Some condoms are available in different flavours, which can make oral sex more enjoyable. Alternatively, flavoured water-based lubricants can also be used with regular unflavoured condoms.

How to use condoms

The use of condoms is important to the amount of protection they provide. Using a condom incorrectly can risk damage to the condom, increasing the risk of pregnancy or the spread of STIs.

Always check the expiry date printed on the packaging before using the condom. The date is usually printed on the box and the individual wrapper.

Do not use the condom if the packaging is ripped.

Always use a new condom each time you have sex.

Here’s how to correctly put on a condom:

  1. Carefully tear the wrapper of the condom from the serrated edge and remove the condom.
  2. Hold the condom upright. The rolled rim should be on the outside and the teat should be pointing up.
  3. Pinching the teat, place the condom over the end of your erect penis.
  4. Unroll the condom down the shaft of your penis so that your entire penis is covered.

Once you’re finished, unroll the condom and throw the condom away in a bin.

Never throw used condoms down the toilet.

Do not let your penis come into contact with your partners genitals after removing the condom. This can prevent unwanted pregnancy and the spread of sexually transmitted infections.

While there are no specific storing instructions for condoms, you should avoid storing them anywhere too warm or too cold.

Always store condoms out of sight and reach from children and pets.

What should I do if a condom breaks or falls off during sex?

If the condom breaks or falls off, you may be at risk of becoming pregnant.

In either case, you should seek emergency contraception to ensure that you are not pregnant.

You may also wish to get an STI test as a slipped or broken condom is classed as unprotected sex.

Lubricant can help to reduce friction, which might cause the condom to tear during sex. You should opt for water-based lubricant to prevent damage to the condom.

When withdrawing your penis, hold the condom firmly from the base to prevent the condom from accidentally slipping off.

Do I need to use condoms if I use another contraceptive?

Condoms can be used with other contraceptives, such as the IUD, contraceptive pill or vaginal ring, as a precautionary measure.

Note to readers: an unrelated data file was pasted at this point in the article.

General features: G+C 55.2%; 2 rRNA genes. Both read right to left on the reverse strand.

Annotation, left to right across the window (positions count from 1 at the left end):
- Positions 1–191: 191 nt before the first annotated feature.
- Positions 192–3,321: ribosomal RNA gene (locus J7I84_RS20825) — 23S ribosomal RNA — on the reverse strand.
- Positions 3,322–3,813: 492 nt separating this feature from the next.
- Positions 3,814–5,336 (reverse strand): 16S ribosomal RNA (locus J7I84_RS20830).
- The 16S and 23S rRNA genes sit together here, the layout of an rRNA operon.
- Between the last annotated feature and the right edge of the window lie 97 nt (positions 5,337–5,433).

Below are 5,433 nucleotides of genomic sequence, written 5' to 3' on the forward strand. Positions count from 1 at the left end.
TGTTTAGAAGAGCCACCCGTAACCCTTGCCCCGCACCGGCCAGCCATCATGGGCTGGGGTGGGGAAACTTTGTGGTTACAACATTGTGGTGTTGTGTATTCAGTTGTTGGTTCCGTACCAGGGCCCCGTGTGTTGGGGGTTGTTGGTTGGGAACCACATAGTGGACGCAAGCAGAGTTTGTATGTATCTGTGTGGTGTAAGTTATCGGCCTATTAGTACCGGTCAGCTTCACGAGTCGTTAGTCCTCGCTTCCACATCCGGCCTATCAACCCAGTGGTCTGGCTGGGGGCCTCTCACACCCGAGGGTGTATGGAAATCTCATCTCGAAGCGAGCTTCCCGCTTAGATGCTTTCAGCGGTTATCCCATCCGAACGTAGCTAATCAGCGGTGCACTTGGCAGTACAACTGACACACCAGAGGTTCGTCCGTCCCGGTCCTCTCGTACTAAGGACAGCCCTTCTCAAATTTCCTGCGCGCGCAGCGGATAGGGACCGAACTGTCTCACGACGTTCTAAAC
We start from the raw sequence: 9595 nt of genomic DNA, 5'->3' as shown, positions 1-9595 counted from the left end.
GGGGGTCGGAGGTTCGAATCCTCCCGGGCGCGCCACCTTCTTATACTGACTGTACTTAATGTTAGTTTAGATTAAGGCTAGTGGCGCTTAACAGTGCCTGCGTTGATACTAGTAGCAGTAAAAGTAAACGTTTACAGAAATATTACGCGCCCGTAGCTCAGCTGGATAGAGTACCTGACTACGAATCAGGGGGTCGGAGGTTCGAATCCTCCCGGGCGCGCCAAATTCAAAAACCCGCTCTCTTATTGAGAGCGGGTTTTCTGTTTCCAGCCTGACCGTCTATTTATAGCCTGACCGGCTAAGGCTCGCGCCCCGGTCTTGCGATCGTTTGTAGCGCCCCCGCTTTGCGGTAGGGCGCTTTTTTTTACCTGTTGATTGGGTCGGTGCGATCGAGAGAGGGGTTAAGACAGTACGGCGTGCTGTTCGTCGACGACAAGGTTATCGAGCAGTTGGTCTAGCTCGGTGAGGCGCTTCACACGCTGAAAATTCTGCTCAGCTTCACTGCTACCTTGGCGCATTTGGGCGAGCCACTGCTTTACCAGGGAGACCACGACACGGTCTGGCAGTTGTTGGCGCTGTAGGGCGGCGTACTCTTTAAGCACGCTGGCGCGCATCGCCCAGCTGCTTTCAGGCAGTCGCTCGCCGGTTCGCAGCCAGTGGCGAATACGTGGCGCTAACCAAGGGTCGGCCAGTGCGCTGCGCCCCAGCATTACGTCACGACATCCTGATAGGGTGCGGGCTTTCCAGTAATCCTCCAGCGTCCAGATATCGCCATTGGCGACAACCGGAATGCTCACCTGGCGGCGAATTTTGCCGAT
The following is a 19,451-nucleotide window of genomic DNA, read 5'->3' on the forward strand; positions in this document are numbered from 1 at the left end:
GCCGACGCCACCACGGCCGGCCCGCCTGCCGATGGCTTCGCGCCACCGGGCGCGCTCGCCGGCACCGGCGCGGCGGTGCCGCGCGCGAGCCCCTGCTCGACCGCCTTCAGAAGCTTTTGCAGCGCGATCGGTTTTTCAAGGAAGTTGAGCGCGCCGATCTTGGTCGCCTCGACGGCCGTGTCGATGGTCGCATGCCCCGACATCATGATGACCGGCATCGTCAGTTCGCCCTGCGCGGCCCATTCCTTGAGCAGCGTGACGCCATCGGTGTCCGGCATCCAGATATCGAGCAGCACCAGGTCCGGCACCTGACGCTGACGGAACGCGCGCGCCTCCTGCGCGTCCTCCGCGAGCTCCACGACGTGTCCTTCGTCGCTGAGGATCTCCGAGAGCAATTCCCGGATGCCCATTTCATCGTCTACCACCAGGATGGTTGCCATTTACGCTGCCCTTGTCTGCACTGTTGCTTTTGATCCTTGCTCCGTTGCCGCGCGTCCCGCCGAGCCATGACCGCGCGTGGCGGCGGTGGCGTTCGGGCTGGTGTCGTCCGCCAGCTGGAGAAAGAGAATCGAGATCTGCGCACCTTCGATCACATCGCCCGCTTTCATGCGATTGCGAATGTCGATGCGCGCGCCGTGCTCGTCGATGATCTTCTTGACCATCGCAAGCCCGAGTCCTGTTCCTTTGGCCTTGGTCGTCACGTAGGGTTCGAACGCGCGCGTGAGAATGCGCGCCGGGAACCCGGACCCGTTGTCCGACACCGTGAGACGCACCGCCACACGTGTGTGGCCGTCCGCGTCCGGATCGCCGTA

If you are using a hormonal contraceptive, you may need to use condoms during sex. Check with the leaflet for your hormonal contraceptive for guidance on when you might need to use condoms.

It’s important to understand that hormonal contraceptives do not prevent the spread of STIs - only condoms can protect against STIs.

Condoms and other treatments

Some treatments for vaginal thrush, such as Gyno-daktarin can affect condoms.

Perfumes, skin lotions and moisturisers can also affect condoms, resulting in damage to condoms made from latex or polyisoprene.

What lubricants can be used with condoms?

Condoms come lubricated before you use them. If you wish to use another lubricant, you should always check that it is safe to use with condoms.

As a general guide, water-based lubricants are usually safe to use with all condoms.

Oil-based lubricants can damage latex and polyisoprene condoms, reducing their effectiveness. However, you can use oil-based lubricants with polyurethane condoms.

If you are unsure whether the lubricant you are using can be used with condoms, check the bottle. It will usually indicate whether the particular lubricant can be used with condoms.

Condoms and erectile dysfunction

An erection is required for the condom to stay on the penis and prevent semen from leaking out.

If you have problems getting or keeping an erection, there are erectile dysfunction treatments available online, including Viagra.

Our bespoke online service makes it straightforward to buy Viagra online, as well as other treatments for erectile dysfunction.

Table of contents

Buy Condoms Discreetly Online UK

What are condoms?

Which condom is best for me?

How to use condoms

What lubricants can be used with condoms?

Condoms and erectile dysfunction


NHS, 2020. Condoms

Authored & Reviewed By


Adil Bhaloda

This content has been written and checked for quality and accuracy by Adil provides governance for the online services, overseeing prescription dispensation in line with UK pharmacy standards.

Published on: 18/02/2021 Reviewed on: 13/10/2023